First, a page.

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Justice #1-3 Review

Writer: Brian Lambert

Artist: Fabio Simao

Wingless Comics, 2022

The first 3 issues of Justice are currently available via Kickstarter , with #4 soon to come.

Sometimes a story in the middle of a saga is a great place to start. Film series like Rocky, Fast & Furious, Mission Impossible and so on are often made to be accessible to new audience members with every instalment. Justice feels like that kind of story. Part of a larger set of stories published by Wingless Comics, the first three issues of Justice are preceded by a prelude, numbered #0, written by Brian Lambert, with art by Hakan Aydin and Fabio Simao. Mr Simao stays on as the artist for #1/2 and the four issue mini-series which is near concluding.

Mr Lambert’s writing has the quick pace of someone riding a bicycle to work and taking sharp turns to get to the office early. To put it another way, the story’s only weak point is that four issues is not enough space for the engaged reader who wants to know more about the dark twisted and beauteous fantasy world being introduced herein. Further instalments are welcomed. But we think an expanded “Director’s Cut” style graphic novel with several more pages and scenes would be worth the extra time and money, both for the reader and the creators. The story is that compelling.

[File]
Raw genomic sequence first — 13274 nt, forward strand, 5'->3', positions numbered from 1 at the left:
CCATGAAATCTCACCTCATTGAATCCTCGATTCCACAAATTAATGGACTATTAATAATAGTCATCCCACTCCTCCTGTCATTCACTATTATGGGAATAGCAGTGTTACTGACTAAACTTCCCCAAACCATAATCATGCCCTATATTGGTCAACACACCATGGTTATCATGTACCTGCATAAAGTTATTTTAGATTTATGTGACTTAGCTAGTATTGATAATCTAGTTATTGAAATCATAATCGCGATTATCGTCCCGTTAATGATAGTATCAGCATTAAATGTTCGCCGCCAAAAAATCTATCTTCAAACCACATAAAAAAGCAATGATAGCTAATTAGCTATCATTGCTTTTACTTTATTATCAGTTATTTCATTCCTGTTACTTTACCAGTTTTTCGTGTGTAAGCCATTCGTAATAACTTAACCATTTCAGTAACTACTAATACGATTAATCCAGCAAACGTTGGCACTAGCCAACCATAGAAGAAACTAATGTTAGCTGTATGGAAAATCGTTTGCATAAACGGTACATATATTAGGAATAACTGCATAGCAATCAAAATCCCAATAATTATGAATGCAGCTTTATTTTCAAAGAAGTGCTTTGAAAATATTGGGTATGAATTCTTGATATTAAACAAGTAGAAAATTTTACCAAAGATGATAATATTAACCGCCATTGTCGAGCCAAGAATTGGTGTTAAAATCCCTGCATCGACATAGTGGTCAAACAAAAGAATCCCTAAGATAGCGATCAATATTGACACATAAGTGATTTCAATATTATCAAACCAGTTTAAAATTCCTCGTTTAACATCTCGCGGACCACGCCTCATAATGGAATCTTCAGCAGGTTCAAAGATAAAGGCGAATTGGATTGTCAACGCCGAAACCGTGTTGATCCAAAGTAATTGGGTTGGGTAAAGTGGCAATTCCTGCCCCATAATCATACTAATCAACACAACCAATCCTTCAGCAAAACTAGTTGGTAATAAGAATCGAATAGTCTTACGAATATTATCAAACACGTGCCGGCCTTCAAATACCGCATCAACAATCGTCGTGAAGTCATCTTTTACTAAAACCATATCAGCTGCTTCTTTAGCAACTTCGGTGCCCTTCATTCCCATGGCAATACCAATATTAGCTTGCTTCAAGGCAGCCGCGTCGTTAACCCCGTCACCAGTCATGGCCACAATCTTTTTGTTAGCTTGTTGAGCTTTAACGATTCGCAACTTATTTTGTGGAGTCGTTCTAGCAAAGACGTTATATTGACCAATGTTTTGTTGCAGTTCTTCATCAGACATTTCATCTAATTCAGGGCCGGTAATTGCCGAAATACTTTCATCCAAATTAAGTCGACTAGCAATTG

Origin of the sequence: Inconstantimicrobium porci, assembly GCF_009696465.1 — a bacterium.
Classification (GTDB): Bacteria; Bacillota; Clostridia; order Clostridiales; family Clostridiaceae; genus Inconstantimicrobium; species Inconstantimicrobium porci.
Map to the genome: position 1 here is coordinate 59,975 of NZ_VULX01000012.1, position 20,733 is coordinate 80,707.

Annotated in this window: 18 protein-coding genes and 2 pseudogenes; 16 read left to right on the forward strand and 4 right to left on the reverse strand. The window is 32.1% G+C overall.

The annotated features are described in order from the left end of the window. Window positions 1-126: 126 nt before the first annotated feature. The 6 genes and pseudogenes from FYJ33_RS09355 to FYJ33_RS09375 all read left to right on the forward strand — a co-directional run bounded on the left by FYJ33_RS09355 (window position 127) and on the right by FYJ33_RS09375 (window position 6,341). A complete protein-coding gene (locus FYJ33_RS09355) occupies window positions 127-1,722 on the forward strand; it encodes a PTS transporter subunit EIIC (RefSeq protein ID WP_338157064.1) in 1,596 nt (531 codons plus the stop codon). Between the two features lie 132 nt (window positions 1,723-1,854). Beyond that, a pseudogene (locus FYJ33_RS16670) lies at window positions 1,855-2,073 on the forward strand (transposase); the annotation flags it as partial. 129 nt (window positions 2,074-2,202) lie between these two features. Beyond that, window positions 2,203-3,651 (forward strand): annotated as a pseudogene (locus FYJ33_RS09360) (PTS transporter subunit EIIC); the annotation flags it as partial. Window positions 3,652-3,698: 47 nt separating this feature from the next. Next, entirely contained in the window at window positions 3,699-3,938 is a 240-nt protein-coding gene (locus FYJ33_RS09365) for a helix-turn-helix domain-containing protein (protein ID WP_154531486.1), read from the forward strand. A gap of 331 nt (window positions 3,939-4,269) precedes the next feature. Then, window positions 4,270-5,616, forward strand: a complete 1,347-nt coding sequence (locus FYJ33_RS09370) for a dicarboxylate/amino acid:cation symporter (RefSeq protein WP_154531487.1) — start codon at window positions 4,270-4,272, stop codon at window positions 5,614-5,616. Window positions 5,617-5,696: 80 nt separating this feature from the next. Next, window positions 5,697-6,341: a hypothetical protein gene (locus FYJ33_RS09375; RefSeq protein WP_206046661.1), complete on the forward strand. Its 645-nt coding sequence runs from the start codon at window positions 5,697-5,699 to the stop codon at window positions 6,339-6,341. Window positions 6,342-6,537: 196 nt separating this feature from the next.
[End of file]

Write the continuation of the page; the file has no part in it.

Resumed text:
The above image taken from Justice #0, available for free via Wingless Comics website.

Mr Simao’s art has a raw energy: his style feels rough, but intentionally so.

The concept of Judas as the first vampire seems to be a fairly recent addition to Judeo-Christian lore.

The tale at hand uses the language and iconography of post Moore/Miller/McFarlane super hero comics, alongside a 21st century progressive worldview of Judeo-Christian driven lore and mythology. Characters include The Morningstar (The Devil), Judas Iscariot (The Father of Vampires), werewolves, Dante Alighieri author of the poetic epic The Divine Comedy, and so on, to craft a tale of human civilization and culture in decline. The angel called Justice (who barred the gates of Eden and watched over lamb marked houses during the 10th plague of Egypt), journeys to Earth to intervene in nefarious actions that have kept the voice of God from being heard in the world of humanity.

To go further into detail would spoil some interesting surprises in store (including a subtextual/meta moment in the series that comments on ’90s comics tropes, and taps softly on the Fourth Wall). Suffice to say, if you like supernatural horror of a Judeo-Christian flavor, then it is worth downloading issues 0 & 1/2 (which are free on the publisher’s site) and picking up issues 1-3 in preparation for the final issue.